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Is there an English word which means a "reverse blink?" By this I mean, having your eyes closed and then opening them for a fraction of a second and then closing them.

This question was inspired by http://what-if.xkcd.com/115/

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    You could call it a "knilb"... – Jim Mack Oct 10 '14 at 0:50
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    Hey! I was gonna ask this! :) – Marthaª Oct 10 '14 at 1:05
  • @Marthaª It looks like I have found a way to get instant rep on a StackExchange site: Wait for relevant question to be asked on xkcd and then ask that question on StackExchange. Instant upvote and commenting privlages. :P – Sudo Bash Oct 11 '14 at 5:45
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You are asking about "peek". That is to look quickly through the eyes, like a game of peek-a-boo. You don't have to use your hands though.

peek (pk) intr.v. peeked, peek·ing, peeks 1. To glance quickly. 2. To look or peer furtively, as from a place of concealment. 3. To be only partially visible, as if peering or emerging from hiding: Tiny crocuses peeked through the snow. n. A brief or furtive look. [Middle English piken, perhaps alteration of Middle Dutch kieken, variant of kken.] The American Heritage® Dictionary of the English Language, Fourth Edition copyright ©2000 by Houghton Mifflin Company. Updated in 2009. Published by Houghton Mifflin Company. All rights reserved.

If you are standing in the surface of the sun for a nanosecond, a peek would be the best you could do- although I wonder if Randall Munroe was seeking to emphasize how brief this "peek" would need to be. A peek can be several seconds, and as he suggests, even a nanosecond in the interior would be far too long.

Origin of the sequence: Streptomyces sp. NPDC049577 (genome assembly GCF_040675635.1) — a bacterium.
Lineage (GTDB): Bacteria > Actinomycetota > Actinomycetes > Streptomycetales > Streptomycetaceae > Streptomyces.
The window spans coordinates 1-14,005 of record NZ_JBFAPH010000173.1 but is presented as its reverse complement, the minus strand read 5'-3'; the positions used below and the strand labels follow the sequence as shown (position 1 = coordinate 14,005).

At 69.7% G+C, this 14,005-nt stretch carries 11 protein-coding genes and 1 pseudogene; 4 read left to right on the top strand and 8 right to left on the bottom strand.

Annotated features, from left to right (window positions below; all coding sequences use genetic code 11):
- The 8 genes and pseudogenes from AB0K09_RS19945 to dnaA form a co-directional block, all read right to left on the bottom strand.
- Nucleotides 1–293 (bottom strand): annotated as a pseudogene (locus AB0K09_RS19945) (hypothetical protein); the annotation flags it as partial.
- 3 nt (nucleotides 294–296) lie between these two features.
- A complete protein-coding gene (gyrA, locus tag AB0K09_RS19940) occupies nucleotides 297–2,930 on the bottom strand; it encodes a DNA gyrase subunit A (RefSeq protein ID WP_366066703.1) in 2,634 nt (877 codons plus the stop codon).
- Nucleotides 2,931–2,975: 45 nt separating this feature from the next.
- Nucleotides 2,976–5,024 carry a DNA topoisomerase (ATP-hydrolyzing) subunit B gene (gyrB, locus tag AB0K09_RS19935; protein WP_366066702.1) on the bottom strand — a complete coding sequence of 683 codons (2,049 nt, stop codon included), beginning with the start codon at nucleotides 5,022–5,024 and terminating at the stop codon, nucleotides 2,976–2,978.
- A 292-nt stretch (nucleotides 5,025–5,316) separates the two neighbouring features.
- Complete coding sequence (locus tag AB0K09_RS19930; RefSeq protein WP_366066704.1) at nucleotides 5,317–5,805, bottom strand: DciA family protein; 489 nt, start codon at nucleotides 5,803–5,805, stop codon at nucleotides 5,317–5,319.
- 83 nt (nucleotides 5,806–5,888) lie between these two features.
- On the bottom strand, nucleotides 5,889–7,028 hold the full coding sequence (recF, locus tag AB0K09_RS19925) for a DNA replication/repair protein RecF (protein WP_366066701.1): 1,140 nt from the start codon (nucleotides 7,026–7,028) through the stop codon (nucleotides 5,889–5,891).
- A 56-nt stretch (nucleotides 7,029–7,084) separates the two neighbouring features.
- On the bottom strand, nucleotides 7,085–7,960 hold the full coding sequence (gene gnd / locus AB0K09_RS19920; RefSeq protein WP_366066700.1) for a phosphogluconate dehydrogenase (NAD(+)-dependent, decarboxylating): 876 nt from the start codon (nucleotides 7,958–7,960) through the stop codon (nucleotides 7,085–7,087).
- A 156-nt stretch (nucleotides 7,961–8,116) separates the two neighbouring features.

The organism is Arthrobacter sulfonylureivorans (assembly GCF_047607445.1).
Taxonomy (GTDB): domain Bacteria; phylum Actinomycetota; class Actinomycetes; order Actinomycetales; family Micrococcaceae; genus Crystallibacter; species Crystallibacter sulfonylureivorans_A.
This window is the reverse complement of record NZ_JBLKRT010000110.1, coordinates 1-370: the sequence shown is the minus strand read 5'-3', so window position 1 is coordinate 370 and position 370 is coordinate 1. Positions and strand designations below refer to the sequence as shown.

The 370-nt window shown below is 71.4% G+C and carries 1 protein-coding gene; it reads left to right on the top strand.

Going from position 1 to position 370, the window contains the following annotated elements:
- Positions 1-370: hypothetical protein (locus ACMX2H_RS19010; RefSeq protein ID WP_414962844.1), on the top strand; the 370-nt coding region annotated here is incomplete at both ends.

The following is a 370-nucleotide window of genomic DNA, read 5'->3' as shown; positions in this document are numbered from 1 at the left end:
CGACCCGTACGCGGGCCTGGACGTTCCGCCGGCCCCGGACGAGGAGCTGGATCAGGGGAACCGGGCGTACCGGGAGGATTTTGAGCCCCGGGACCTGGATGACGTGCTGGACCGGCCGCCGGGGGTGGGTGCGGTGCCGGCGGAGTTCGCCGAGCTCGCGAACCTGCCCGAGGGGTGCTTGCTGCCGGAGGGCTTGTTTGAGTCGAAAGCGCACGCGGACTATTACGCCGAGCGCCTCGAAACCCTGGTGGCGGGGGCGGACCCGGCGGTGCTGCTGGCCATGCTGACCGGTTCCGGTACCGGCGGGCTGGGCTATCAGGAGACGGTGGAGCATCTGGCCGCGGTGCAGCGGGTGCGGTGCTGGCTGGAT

To be fair, a nanosecond on the surface would warm you up, but not burn you - but several microseconds might. A peek is probably longer than that - I suspect he is alluding to "the blink of an eye" to underscore the brevity.

What I wonder is if a peek would blind you...

  • To my knowledge peek is more often used to look secretly, not for a very short time. There might be a better/less ambiguous word for the reverse blink. – npst Oct 10 '14 at 13:18
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    Nope - it has both meanings. I agree, my first connotation is to look secretly, but it can mean just a quick glance - such as "I'll drop into that store and take a peek at the prices." Doesn't mean you are trying to hide anything, just that you are going to get out of there before your girlfriend pulls out your wallet. – Affable Geek Oct 10 '14 at 13:56
  • As an aside, lighthouses are said to flash if the light is obscured more than it shines, and occulating is when the signal shines more than it is obscured. – JenSCDC Oct 10 '14 at 14:25

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